Patients report feeling “isolated on an island” with debilitating symptoms but nobody to help them cope. In the absence of a disease name, there is no category, and therefore no community to provide guidance to these patients and recommend treatments. As a result, the undiagnosed are left to find they way alone as their unnamed disease continues to do damage.

Receiving adequate care becomes very difficult without diagnosis. 80% of respondents indicated that lack of diagnosis had been a barrier to receiving care. Whereas a diagnosis can guide treatment and help providers anticipate associated conditions, these patients are left moving from doctor to doctor – an average of 10 total for respondents who are presently undiagnosed – receiving endless rounds of tests and shot-in-the-dark treatments.

Crowdsourcing platforms CrowdMed and Sermo present the symptoms of undiagnosed patients to large networks of doctors who work toward solving these medical mysteries. These platforms can be very effective in finding diagnoses for these undiagnosed patients.

WeHealth is applying crowdsourcing from the opposite direction. We are working with the advocacy groups and communities that represent underdiagnosed diseases and using crowdsourcing to look for undiagnosed patients who fit their symptom profile. We know that these undiagnosed patients are out there. We can use crowdsourcing to find them and end the hardship of being undiagnosed.

View other articles in the “Day In The Life” series: Patient Empowerment, Diagnosis, the Undiagnosed, and Research.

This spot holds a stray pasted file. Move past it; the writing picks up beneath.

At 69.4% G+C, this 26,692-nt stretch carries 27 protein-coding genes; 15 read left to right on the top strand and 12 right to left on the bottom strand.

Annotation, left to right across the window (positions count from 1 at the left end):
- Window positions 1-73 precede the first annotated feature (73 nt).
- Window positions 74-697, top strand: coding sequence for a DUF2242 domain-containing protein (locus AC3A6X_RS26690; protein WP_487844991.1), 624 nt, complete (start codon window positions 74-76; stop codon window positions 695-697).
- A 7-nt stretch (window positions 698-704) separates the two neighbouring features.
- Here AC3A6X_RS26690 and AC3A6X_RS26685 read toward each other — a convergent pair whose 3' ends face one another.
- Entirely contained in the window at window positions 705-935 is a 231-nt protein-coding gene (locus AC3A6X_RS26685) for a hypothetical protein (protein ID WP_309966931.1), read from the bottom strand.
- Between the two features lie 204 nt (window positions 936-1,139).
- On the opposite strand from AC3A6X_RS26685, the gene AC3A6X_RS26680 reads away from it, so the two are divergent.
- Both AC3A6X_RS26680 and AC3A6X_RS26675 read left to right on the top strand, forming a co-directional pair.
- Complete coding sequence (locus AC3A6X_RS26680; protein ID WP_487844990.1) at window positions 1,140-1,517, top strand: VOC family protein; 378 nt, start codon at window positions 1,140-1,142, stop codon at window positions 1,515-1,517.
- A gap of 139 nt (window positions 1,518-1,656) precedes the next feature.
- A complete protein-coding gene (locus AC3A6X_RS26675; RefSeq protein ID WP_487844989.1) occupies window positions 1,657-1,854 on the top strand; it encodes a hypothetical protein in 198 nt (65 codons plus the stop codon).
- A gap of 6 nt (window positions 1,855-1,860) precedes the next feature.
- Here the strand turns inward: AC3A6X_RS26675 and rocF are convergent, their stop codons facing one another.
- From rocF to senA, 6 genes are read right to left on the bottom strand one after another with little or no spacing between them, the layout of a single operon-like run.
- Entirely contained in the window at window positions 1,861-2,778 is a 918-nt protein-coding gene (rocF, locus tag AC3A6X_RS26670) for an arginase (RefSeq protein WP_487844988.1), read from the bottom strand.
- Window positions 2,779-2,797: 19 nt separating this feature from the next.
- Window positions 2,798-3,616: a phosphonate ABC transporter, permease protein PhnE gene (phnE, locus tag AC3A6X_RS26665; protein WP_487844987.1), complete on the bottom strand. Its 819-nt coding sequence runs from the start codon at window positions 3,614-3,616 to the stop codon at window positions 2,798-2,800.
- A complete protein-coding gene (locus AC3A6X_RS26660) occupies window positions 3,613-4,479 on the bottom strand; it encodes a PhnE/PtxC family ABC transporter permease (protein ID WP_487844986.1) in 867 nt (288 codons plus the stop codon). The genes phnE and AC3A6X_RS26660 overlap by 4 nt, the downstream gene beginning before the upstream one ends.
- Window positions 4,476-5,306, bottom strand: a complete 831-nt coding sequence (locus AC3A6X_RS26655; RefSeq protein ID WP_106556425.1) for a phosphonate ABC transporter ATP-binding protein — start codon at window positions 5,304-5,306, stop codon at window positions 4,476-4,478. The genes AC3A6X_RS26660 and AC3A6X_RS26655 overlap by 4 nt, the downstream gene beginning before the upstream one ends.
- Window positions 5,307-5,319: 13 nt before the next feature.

A Day in the Life of a Rare Disease Patient: Diagnosis

“The worst thing is not knowing what is wrong with you. I waited 18 years for a diagnosis.” – Patient, Ehlers-Danlos syndrome and POTS

“Any rare disease with a range of symptoms is difficult to diagnose. My condition was only recognized by a consultant who had seen a similar case 13 years earlier.” – Patient, Whipple’s disease

“The whole process of diagnosis was one which I never wish to repeat. I was labeled a ‘neurotic’ parent by a pediatrician and not taken seriously.” – Parent of a child with Noonan syndrome

Rare Disease UK published the results of a survey to 1203 individuals affected by a rare disease in January (link) to understand their realities. I will post summaries of four sections in the report: Patient Empowerment, Diagnosis, the Undiagnosed, and Research.

The odyssey that rare disease sufferers must undergo to find their diagnosis has been well chronicled. The average respondent in this survey consulted 5 doctors, received 3 misdiagnoses, and waited 4 years before receiving their final diagnosis. Respondents reported being doubted by their doctors and accused of imagining their symptoms.Screen Shot 2016-02-08 at 6.09.46 PM

We need to be careful not to place too much blame on physicians. The odds are simply not in favor of a speedy rare disease diagnosis. With 7,000 total rare diseases out there – many of which most doctors will never see in their careers – it is difficult to know all the signs to look for. While the current medical system works well for common diseases, it is not set up to detect rare diseases.

Since the system is not set up to diagnose rare disease patients at an acceptable level, we need additional tools to help these patients. Advocacy groups are an example of such tools, as they work to educate the medical community to consider rare diseases when there is no obvious explanation for symptoms. We look to use WeHealth as another tool in the rare disease advocate’s arsenal.

Once we launch the WeHealth platform at the end of February, we will be able to share the messages of these advocacy groups through our social networks to reach those who are suffering from these rare diseases and have not yet been diagnosed. When these target patients are successfully reached, those involved in sharing the message are credited for their role in the success. By doing this, we enable everybody to become advocates.

View other articles in the “Day In The Life” series: Patient Empowerment, Diagnosis, the Undiagnosed, and Research.